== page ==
What is Non qualified Use for Primary Residence Exclusion
Generally you’re treated as having qualified use during any period you, your spouse or your former spouse use the property as a principal residence. All other time is treated as a period of non qualified use, regardless of how the property is being used, or even if it is not being used at all. Gain from the sale or exchange of the main home is not excludable from income if it is allocable to periods of nonqualified use after 2008.
Nonqualified Use after 2008 for the Primary Residence Exclusion
Even if you meet the two-out-of-five year test for the primary residence exclusion, gain attributable to “nonqualified” use after 2008 will not be eligible for the exclusion on a later sale. The primary intent of this rule is to deny an exclusion for some of the gain realized by taxpayers who convert a vacation home or rented residence to their principal residence and live it for a few years before selling.
The law as written, treats any period in 2009 or later for which the home is not used as a principle residence by you as “nonqualified use”.
Other Rules for Nonqualified Use for the Primary Residence Exclusion
- Nonqualified use occurring after your last use of the property as a principal residence doesn’t count. For example, if you accept a job transfer to a new city and you aren’t able to sell your old home until two years after you move out, those two years won’t count as nonqualified use.
- A period of “qualified official extended duty” for someone in the uniformed services, foreign service or intelligence community doesn’t count as nonqualified use.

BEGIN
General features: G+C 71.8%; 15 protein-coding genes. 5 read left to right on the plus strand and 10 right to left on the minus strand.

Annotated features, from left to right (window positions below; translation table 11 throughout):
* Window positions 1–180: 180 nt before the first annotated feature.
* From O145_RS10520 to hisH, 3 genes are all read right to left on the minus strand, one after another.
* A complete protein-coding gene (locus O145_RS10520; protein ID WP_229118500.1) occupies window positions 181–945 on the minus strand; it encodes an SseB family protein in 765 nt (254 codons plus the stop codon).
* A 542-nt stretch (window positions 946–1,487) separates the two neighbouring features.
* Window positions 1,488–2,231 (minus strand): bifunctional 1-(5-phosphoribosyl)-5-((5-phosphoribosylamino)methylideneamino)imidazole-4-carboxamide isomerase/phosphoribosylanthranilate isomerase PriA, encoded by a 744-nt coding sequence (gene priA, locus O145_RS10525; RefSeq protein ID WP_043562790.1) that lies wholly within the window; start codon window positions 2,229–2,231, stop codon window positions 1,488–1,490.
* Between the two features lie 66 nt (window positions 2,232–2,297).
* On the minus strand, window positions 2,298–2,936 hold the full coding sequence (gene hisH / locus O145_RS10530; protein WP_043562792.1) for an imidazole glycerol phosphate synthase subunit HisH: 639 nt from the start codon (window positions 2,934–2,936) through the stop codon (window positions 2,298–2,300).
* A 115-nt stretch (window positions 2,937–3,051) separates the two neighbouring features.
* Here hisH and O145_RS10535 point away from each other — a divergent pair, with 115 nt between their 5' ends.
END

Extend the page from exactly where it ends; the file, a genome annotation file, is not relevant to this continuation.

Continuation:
- A period of temporary absence (up to two years) due to change of employment, health conditions or (to the extent specified by the IRS) other unforeseen circumstances doesn’t count as nonqualified use.
Determining the Excludable Gain
To figure the exclusion on a sale where there is non qualified use after 2008, the gain equal to post May 6, 1997 depreciation is taken into account first. No exclusion is allowed for this depreciation amount; this is a long standing rule that is not changed by the non qualified use calculation.
The portion of the remaining gain that is allocable to non qualified use will not be eligible for the exclusion. The allocation is made by multiplying the gain by the following fraction:
Example: Chad Krause buys a house on January 1, 2010 for $350,000 and uses it as a rental property for two years, claiming $20,000 of depreciation deductions. On January 1, 2012, he converts the property to his principal residence.
On January 1, 2014, he moves out and sells the home for $650,000 on January 1, 2015. Gain on the sale is $320,000 ($650,000 sales price – $330,000 basis ($350,000 – $20,000 depreciation)). The $20,000 of depreciation is recaptured as income; as under prior law. Of the remaining $300,000 gain, 40% is attributable to a nonqualified use; during the five years the home was owned by Chad, it was used as rental property for two years (2/5 = 40%). Thus, $120,000, of the gain (40% x $300,000) does not qualify for the exclusion and is taxable. The $180,000 balance of the gain ($300,000 – $120,000 allocated to nonqualified use) is excluded from income; as it is less than the $250,000 primary residence exclusion limit.